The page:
Wednesday, July 14, 2010


By Tim Powers

Now this is the sort of book I like (Oleg you were right). Set in the period prior to, during and after the Second world war, this novel deals with one man's clandestine mission to kill the angels who live on Mount Ararat, and all the troubles and set backs he suffers along the way. The protagonist is Andrew Hale, a man with a mysterious past, born in Palestine and hidden away in England where a secret government organisation keeps him safe and protected until he is old enough to be recruited into a strange and dangerous world of supernatural espionage where the British are fighting to counter the Soviet Union and their guardian angel. Along he way he meets the notorious Kim Philby, who it turns out is more than just the treacherous spy of notoriety, and a Spanish communist spy named Elena Teresa Ceniza-Bendiga with whom he falls in love.

The story begins after the Second World war when the ebb and flow of life of Hale's placid life is broken by the return of James Theodora, his commanding officer in times past. Apparently having believed his mission had failed and all was done Hale finds himself catapulted back into the fray and with many a look back in time to explain things to the reader.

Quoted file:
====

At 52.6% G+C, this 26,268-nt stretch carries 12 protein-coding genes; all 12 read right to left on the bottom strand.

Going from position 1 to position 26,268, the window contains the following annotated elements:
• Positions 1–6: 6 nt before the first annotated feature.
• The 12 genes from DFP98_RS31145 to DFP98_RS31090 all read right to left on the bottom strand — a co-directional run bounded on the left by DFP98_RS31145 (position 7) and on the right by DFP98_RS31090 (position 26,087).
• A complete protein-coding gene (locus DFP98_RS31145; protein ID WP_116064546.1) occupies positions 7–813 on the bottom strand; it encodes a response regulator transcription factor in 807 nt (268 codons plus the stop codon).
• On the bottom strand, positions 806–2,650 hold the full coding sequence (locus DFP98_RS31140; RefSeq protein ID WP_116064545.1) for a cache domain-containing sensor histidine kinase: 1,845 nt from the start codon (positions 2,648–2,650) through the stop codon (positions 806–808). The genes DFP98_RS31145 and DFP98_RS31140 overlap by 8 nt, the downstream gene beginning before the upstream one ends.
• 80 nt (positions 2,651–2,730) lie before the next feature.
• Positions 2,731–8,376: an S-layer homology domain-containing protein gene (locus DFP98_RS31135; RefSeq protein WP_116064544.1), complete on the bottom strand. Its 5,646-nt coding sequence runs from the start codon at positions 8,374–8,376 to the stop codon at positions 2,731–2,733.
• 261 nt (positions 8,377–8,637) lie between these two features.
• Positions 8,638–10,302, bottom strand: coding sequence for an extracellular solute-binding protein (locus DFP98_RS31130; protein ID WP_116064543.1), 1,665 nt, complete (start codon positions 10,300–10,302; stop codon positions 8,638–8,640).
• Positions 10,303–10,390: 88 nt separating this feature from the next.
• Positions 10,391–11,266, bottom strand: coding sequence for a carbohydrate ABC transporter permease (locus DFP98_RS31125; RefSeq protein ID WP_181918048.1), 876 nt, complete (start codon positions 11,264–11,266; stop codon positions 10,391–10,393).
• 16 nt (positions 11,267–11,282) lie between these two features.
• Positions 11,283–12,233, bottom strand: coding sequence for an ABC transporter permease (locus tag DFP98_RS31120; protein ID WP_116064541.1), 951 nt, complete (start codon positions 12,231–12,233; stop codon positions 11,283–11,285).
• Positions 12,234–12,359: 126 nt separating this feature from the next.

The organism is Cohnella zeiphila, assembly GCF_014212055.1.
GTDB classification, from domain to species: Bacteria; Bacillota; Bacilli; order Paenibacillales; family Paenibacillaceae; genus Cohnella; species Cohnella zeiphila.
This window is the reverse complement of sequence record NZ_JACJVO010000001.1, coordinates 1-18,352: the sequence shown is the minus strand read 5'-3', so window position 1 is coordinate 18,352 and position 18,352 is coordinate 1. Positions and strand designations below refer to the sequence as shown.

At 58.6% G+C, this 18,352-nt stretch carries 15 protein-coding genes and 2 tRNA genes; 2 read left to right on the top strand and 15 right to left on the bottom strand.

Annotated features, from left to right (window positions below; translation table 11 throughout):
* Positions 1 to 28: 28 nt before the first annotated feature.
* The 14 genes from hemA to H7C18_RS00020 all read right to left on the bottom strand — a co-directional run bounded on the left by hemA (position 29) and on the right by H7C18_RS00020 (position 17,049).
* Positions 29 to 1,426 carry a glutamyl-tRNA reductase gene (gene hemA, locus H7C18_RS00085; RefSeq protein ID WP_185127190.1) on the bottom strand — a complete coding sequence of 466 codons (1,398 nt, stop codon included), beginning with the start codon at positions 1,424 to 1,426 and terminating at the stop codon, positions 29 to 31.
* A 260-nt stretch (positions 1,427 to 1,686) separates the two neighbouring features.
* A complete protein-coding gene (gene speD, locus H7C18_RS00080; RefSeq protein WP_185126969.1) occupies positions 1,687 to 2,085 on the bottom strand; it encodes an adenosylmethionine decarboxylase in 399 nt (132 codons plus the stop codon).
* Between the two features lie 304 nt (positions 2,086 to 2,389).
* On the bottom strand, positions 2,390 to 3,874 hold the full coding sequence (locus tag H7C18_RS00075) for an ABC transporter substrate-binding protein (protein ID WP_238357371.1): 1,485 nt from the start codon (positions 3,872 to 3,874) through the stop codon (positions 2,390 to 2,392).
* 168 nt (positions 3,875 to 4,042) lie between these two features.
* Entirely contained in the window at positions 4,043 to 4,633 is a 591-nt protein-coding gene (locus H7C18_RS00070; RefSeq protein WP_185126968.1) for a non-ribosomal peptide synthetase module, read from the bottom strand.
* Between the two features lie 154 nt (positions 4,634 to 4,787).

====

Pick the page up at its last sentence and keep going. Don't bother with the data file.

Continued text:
There were two things I didn't like about this novel. First, was the constant quoting of classical literature by the characters. Obviously Powers is well read, and we yes get that he's well read, but its a far stretch for every single person in the story to have not only all read the same books, but also to be able to recognise these quotes and reply with more quotes. When Kurdish and Bedouin tribesmen start quoting Kipling, then you know the author is showing off.

Second was the premise that Hale would simply fall into civilian life, then return to work for James Theodora after twenty years so easily. At the beginning of the novel, this made perfect sense, but as the book progressed and the retrospective explanations built up the full picture, it became harder and harder to believe that some one as driven as Hale would just sit on his backside for twenty years believing he'd been put out to pasture. Not least since he had a mass of contacts who could have helped him find his love again.

These two niggles mean the book only scores four, though it was a close run for five stars. I sped through the second half of the book in a single night because I couldn't put it down (and also because I didn't feel much like lying in the dark thinking of my Dad).

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